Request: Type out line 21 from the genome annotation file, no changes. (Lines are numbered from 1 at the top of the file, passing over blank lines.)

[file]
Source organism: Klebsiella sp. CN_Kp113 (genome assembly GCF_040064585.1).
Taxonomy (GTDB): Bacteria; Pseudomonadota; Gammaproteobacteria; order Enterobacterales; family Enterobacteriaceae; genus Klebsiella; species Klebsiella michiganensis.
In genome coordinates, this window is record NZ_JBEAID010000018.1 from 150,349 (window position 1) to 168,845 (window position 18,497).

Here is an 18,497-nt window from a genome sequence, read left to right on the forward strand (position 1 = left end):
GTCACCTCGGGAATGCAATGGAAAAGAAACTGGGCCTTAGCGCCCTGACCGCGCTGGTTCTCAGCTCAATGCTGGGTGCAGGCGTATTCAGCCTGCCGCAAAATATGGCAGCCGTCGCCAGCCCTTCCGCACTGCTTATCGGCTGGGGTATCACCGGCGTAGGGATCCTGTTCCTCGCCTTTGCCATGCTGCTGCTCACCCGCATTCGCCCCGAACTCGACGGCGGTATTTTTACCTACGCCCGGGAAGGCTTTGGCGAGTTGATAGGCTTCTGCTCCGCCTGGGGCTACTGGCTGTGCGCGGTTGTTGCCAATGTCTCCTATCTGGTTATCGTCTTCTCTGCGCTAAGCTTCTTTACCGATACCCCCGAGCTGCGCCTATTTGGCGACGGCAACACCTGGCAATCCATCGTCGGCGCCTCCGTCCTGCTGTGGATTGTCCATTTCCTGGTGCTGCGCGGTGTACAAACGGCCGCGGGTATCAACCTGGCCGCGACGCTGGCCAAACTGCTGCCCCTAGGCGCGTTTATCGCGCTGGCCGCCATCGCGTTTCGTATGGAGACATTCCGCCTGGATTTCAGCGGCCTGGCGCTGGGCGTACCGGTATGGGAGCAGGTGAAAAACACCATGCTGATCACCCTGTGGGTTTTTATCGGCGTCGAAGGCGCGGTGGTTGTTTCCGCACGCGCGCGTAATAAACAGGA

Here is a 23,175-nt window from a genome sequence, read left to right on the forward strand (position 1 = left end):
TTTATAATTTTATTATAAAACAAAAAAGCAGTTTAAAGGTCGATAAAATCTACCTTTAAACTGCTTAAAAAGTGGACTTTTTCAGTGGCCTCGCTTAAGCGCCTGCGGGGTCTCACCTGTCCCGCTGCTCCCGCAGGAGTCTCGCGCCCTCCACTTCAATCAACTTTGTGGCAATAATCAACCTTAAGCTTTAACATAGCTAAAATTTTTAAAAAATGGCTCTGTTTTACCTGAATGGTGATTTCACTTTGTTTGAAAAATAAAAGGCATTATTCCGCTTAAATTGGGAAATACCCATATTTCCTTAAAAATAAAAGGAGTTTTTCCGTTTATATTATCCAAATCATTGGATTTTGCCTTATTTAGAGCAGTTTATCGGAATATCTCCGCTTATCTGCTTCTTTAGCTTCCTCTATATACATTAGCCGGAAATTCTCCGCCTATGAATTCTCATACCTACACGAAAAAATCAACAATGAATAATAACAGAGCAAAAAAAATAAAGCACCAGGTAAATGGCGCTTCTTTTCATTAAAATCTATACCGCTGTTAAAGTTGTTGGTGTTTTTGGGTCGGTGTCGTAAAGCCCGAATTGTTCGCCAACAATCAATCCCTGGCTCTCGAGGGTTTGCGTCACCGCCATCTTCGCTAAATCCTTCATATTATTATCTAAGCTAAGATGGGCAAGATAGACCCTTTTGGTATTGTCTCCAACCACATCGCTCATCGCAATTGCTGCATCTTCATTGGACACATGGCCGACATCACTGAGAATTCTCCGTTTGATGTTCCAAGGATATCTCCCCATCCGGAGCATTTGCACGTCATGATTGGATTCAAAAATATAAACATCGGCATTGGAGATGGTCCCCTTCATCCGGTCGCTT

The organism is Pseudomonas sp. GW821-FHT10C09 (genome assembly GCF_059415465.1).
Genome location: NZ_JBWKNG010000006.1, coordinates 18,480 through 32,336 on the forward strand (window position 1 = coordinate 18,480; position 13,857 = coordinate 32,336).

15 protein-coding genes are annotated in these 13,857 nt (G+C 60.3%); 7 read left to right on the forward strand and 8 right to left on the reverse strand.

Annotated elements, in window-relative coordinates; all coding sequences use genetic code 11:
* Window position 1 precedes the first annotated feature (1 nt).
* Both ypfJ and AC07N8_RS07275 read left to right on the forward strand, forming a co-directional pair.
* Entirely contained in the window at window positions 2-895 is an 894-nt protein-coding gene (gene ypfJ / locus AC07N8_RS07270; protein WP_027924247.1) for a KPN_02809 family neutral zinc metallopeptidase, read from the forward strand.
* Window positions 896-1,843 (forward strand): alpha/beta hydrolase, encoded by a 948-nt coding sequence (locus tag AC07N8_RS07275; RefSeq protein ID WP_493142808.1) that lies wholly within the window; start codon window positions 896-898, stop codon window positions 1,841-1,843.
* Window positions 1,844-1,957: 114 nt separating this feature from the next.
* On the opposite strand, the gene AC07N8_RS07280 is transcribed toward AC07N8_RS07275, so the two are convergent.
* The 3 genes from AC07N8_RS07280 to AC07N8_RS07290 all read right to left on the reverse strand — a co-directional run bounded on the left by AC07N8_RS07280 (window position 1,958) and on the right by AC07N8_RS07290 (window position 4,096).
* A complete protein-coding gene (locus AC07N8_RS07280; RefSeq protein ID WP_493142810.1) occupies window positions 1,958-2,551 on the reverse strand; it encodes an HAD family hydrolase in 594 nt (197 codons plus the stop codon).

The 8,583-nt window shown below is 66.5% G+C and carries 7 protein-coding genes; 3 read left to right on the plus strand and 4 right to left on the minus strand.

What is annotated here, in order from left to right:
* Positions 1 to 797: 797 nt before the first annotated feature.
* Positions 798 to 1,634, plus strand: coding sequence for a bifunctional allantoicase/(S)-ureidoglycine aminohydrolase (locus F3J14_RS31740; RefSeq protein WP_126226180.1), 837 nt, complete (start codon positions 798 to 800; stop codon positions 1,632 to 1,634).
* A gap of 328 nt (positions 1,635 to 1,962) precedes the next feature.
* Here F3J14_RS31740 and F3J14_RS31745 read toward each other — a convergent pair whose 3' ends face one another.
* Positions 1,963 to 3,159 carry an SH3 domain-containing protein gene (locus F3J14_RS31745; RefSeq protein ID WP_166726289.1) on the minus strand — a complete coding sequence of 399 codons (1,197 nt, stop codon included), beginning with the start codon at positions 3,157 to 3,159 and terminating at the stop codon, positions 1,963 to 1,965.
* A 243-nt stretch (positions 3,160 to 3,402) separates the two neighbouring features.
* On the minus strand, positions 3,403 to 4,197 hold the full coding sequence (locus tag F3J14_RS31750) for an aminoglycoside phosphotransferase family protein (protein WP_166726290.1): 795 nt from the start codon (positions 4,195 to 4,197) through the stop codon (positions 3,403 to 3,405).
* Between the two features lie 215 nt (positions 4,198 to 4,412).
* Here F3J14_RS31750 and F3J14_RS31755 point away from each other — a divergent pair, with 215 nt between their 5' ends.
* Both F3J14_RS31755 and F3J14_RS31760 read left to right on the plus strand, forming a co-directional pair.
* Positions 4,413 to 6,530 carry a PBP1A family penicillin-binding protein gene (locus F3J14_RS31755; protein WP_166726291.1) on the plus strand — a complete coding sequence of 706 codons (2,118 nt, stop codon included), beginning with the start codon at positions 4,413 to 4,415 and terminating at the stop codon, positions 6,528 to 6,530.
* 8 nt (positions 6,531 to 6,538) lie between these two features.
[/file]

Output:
What is annotated here, in order from left to right: